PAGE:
I’m a taller lifter - I’m 6 foot 2 and a half so not a giant but a fair bit taller than the average and I also have particularly long legs (do we think the term “leggy lifter” might catch on?). Anyway, I recently started 5/3/1 and found that on the first week of the first cycle I struggled to push out more reps than the requisite 5 reps on my final squat set. I managed to get 8 but that was a real struggle compared to the easy 10 reps I had achieved in my final set on bench press day. I calculated the training max for bench press and squat the same way (using the formula Jim sets out in the book) and used 90% of that training max as Jim says.
Of course, it could have just been an “off day” but I came to the conclusion that, as has been written about on T Nation, being a “leggy lifter” means I have further to travel when I perform a deep squat and so performing a higher rep set is more taxing than for the general population. To combat this I’ve decided to recalculate my training max at about 85% of my predicted 1RM, because, as Mr Wendler says, ALWAYS START TOO LIGHT.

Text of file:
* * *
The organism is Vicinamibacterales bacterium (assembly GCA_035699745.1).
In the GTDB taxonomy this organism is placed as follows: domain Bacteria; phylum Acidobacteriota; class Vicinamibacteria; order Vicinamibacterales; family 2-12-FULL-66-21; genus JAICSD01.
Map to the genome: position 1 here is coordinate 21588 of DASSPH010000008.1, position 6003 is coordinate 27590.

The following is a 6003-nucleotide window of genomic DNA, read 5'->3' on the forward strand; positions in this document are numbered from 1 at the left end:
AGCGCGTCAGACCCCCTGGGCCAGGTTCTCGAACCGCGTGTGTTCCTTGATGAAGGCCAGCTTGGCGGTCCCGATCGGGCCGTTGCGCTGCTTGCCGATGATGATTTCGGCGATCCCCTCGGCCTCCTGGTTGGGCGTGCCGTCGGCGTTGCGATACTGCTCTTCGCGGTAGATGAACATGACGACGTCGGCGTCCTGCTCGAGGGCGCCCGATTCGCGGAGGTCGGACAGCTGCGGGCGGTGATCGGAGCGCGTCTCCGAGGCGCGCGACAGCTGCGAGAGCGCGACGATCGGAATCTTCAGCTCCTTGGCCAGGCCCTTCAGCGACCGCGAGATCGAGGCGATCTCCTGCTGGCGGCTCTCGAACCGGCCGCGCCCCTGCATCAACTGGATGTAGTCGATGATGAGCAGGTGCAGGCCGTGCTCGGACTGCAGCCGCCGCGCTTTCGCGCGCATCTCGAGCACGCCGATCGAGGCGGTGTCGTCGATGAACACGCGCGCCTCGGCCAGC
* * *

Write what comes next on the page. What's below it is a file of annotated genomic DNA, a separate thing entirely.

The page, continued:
This wasn’t an issue of me exaggerating my 1RM because the 1RM I had originally calculated would have been doable - the problem is that performing a high rep set means a lot of “work done” (force x distance) which means that performing 2 reps is a lot more taxing than performing 1 rep, and performing 3 reps is a lot more taxing than performing 2 etc.
My bench press numbers are also very close to that of my squat (with my recalculated squat training max there is only 5kg difference) but, again, I put that down to the difference in the difficulty of each movement (there’s no way my chest and arms are stronger than my legs!).
I just thought this was an interesting obervation that no-one has really covered before and maybe it’ll help people with similar problems - don’t be afraid to drop the weight on your squat if you’re looking at next week’s lifts thinking “there’s no way I’m lifting any more than 3 reps at that weight!”. And you’ll be increasing your lower body lifts by twice as much as the upper body lifts so your squat should pull away from your bench press if you give it some time.